The Clinton Herald, Clinton, Iowa

Features

February 6, 2013

Diversity club aims to celebrate differences, fight bullying

CLINTON — Eagle Heights Elementary School students are embracing and celebrating their differences while fighting against bullying through the school's diversity club.

The club consists of fourth- and fifth-grade students who want to spread acceptance through their school and community.  

Eagle Heights counselor Lavina Engle started the club this year. Before embarking on the club creation, Engle found volumes of information on starting a diversity club for middle or high school students, but not much on the same concept for younger children. She wasn't fazed.

“I thought, ‘why don't I start a diversity club for elementary school? I have the resources,’” Engle said. “We can do that, we can do that for elementary school. I think it's easier because kids in elementary schools aren't as rigid in their thinking. They're not as afraid to ask questions about why people are different.”

Twenty-two students participate in the acceptance building organization that meets once a month.

“I wanted to join because the club shows that even though we're all different, we all have something in common,” 11-year-old fifth-grade student Ian Weltzin said during their monthly meeting on Tuesday.

The group right now is focused on creating an anti-bullying video as part of a districtwide push for all schools to create similar media.  

The diversity club students wrote three scripts depicting different instances of bullying during recess, lunch and at the bus stop.  

During their monthly meeting for February, students rotated turns as movie stars filming their skits. When they weren't filming, they were contemplating different instances where they had encountered bullying. Some students shared their experiences and words of wisdom with the group or with co-facilitator Margi Bengston. Altogether, they joined in a unified call to end bullying.  

“When we all stand together we can stop bullying,” the students chanted.  

Once the video is complete, it will be shared with the Clinton School Board. Engle also sees the video becoming a part of guidance lessons in school or new student orientation.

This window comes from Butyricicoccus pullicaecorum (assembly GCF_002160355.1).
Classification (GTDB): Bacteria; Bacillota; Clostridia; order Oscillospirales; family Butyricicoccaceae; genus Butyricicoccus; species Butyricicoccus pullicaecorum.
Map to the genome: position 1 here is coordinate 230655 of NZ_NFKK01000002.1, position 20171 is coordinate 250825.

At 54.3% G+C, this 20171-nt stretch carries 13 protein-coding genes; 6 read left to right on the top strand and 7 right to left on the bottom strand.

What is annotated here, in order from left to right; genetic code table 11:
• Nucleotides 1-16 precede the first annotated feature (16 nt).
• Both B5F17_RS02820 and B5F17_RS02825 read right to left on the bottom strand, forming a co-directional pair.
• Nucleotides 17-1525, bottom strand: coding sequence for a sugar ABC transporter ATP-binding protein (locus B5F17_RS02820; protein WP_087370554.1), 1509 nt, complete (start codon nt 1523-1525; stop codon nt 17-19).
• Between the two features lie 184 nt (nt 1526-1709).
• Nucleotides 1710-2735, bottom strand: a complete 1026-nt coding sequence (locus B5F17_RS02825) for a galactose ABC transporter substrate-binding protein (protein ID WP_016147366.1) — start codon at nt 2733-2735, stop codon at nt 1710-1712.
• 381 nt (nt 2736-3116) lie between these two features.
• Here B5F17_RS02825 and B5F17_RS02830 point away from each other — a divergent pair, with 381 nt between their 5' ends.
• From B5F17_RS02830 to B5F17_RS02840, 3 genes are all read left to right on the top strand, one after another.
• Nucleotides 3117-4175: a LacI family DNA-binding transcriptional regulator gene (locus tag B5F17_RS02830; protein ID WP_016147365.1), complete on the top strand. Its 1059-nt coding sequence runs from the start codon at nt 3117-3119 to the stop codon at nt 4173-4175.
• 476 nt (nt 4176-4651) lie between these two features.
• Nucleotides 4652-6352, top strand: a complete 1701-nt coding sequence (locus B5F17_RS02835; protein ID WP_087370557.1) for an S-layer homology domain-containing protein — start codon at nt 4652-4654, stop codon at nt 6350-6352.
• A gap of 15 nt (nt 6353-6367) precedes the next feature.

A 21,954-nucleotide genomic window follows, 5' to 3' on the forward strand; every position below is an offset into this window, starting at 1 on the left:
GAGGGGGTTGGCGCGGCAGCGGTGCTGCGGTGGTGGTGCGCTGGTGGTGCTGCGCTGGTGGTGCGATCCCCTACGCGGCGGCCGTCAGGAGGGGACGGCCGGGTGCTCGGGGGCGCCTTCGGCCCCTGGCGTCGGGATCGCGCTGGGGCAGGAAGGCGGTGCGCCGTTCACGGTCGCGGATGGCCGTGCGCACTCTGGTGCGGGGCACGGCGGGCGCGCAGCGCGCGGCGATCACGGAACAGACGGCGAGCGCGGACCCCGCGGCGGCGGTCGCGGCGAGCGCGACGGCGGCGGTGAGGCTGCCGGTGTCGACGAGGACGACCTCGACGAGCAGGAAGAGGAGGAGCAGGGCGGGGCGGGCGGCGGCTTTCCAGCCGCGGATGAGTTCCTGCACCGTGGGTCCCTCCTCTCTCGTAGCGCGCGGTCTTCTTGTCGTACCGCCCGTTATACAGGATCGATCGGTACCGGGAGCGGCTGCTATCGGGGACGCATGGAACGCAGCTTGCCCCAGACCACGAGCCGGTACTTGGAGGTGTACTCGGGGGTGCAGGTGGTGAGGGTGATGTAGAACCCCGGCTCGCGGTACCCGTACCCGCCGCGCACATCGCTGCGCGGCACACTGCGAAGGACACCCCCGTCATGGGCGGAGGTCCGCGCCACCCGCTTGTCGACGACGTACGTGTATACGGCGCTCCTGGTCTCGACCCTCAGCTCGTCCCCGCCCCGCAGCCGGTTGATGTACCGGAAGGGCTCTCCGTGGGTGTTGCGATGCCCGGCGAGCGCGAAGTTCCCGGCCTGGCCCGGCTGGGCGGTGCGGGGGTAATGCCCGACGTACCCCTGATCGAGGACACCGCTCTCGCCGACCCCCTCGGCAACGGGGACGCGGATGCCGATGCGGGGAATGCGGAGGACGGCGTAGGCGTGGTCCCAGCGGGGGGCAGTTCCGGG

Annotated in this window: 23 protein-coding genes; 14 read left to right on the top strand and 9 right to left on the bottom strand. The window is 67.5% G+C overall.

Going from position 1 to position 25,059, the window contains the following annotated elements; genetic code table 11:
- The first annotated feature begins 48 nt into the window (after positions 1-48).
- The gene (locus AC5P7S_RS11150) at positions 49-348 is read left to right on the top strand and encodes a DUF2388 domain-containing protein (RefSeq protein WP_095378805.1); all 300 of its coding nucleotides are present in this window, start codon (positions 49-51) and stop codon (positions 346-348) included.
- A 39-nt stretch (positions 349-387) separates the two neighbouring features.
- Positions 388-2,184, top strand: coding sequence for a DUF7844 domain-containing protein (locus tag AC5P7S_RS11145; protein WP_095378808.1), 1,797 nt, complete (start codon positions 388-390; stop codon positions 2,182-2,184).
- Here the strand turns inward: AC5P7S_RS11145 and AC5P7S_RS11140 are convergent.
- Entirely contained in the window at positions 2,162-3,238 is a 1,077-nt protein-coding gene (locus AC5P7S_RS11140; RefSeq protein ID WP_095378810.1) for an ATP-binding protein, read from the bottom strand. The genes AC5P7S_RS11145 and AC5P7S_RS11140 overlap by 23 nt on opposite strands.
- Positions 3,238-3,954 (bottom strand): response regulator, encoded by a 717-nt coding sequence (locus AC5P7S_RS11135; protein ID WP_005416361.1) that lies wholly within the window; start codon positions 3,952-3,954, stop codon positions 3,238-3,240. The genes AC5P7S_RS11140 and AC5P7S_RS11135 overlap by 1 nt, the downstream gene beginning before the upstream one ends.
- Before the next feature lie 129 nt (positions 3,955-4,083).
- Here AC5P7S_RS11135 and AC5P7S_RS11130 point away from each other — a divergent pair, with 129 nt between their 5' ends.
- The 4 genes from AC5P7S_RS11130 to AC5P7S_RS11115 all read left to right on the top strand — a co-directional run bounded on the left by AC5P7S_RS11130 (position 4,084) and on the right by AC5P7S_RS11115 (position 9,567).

“Diversity club taught me a lot about bullying,” fifth-grader Bella Johnson, 10, said. “Now I feel I could stop bullying if I saw it.”

While they are focused on increasing awareness and tolerance within their own school and community, through previous projects they have delivered kindness and support to a Third World country.

The students hit the ground running in the beginning of the school year to make sure their landmark group had an  eventful year.

“They immediately wanted to have a bake sale,” Engle said.

First, though, they needed a cause to donate the proceeds of the bake sale. Engle said students chose their cause after reading the book "Beatrice's Goat," a story of an African girl whose family is momentously aided by a goat.  They decided to partner with Heifer International, a global nonprofit seeking to end hunger and poverty by providing livestock to those in need across the world. Students had their fund-raising goal set at $120, enough to buy one goat.  

The ambitious group had to make all of the goodies they wanted to sell at school. No homemade or store bought goods were allowed.

The bake sale raised $271, more than double what the club aimed to raise. With that money the industrious students were able to send two goats and a beehive through Heifer International.

“It was pretty cool to help and learn what's important to other cultures,” Jordan King, a 10-year-old fifth-grader said.

Engle was impressed not only with what the group accomplished, but also with the thought it gave the decision.

“It was Christmas time and my kids in my group were asking about whether it would be better to give a beehive or rabbits. What a different kind of cultural experience for them,” Engle said.

The club also participated in the community Peace Walk and plans to take a stand against racism with the YWCA this spring.  

“They are becoming advocates,” Engle said. “They are learning the most powerful way to stop bullying and that can make a huge difference.”

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